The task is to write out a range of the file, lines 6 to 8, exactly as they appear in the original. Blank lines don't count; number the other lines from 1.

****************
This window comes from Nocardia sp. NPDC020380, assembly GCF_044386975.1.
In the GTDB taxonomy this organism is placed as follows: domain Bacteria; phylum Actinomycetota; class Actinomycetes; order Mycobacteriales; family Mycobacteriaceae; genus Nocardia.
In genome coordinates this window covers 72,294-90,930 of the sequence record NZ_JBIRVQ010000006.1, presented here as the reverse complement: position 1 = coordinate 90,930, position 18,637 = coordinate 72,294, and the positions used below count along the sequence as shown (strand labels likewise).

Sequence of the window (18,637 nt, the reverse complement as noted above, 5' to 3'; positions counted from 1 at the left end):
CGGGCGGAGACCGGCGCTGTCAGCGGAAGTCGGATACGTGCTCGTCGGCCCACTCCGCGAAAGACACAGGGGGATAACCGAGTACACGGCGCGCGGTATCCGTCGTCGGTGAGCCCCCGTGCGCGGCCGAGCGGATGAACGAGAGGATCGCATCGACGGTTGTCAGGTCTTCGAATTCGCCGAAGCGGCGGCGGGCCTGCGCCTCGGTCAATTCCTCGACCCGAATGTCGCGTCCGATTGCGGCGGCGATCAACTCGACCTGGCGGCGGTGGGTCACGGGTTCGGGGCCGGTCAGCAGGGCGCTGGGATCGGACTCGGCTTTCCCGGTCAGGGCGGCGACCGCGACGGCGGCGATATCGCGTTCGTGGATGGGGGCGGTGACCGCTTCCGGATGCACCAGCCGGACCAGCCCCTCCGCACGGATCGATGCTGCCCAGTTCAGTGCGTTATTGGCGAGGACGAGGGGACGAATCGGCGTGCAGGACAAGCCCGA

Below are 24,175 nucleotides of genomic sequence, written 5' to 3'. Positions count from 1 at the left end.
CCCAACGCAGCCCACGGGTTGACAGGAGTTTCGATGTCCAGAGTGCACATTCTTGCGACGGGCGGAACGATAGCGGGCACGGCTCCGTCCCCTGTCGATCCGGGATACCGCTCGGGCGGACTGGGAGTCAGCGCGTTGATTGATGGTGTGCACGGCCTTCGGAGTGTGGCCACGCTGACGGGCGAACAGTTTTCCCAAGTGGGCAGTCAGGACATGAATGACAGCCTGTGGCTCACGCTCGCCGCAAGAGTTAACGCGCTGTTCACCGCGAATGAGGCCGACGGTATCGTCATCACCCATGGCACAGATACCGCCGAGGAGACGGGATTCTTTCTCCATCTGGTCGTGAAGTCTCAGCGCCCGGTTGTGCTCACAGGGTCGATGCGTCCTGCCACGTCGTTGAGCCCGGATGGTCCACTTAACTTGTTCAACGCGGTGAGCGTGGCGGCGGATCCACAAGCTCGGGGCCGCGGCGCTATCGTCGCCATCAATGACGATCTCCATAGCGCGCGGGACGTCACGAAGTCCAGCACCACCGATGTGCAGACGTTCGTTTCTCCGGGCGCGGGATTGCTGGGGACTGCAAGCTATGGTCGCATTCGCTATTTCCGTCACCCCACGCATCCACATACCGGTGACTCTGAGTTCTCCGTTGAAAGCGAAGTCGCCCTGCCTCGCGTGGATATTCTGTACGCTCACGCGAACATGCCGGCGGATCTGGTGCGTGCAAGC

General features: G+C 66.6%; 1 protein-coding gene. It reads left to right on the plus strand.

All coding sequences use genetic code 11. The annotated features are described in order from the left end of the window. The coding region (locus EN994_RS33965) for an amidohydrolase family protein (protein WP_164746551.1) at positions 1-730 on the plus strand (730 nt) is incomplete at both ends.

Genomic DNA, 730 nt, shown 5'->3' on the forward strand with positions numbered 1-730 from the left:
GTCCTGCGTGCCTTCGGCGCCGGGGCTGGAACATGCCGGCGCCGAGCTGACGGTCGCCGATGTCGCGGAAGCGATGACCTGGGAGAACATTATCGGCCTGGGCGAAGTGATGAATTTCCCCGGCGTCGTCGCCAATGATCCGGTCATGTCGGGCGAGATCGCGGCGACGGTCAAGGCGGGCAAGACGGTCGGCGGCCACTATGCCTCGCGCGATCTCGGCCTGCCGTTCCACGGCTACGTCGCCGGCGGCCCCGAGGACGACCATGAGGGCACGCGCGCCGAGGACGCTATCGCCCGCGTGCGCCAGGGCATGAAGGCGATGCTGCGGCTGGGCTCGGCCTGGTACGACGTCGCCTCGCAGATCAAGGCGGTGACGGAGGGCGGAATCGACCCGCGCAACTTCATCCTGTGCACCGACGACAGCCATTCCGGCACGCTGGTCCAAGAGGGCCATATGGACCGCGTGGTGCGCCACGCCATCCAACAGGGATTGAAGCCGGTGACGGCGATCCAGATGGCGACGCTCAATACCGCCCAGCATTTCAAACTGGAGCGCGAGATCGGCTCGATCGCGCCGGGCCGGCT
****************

Below are 24,175 nucleotides of genomic sequence, written 5' to 3'. Positions count from 1 at the left end.
CCCAACGCAGCCCACGGGTTGACAGGAGTTTCGATGTCCAGAGTGCACATTCTTGCGACGGGCGGAACGATAGCGGGCACGGCTCCGTCCCCTGTCGATCCGGGATACCGCTCGGGCGGACTGGGAGTCAGCGCGTTGATTGATGGTGTGCACGGCCTTCGGAGTGTGGCCACGCTGACGGGCGAACAGTTTTCCCAAGTGGGCAGTCAGGACATGAATGACAGCCTGTGGCTCACGCTCGCCGCAAGAGTTAACGCGCTGTTCACCGCGAATGAGGCCGACGGTATCGTCATCACCCATGGCACAGATACCGCCGAGGAGACGGGATTCTTTCTCCATCTGGTCGTGAAGTCTCAGCGCCCGGTTGTGCTCACAGGGTCGATGCGTCCTGCCACGTCGTTGAGCCCGGATGGTCCACTTAACTTGTTCAACGCGGTGAGCGTGGCGGCGGATCCACAAGCTCGGGGCCGCGGCGCTATCGTCGCCATCAATGACGATCTCCATAGCGCGCGGGACGTCACGAAGTCCAGCACCACCGATGTGCAGACGTTCGTTTCTCCGGGCGCGGGATTGCTGGGGACTGCAAGCTATGGTCGCATTCGCTATTTCCGTCACCCCACGCATCCACATACCGGTGACTCTGAGTTCTCCGTTGAAAGCGAAGTCGCCCTGCCTCGCGTGGATATTCTGTACGCTCACGCGAACATGCCGGCGGATCTGGTGCGTGCAAGC

General features: G+C 66.6%; 1 protein-coding gene. It reads left to right on the plus strand.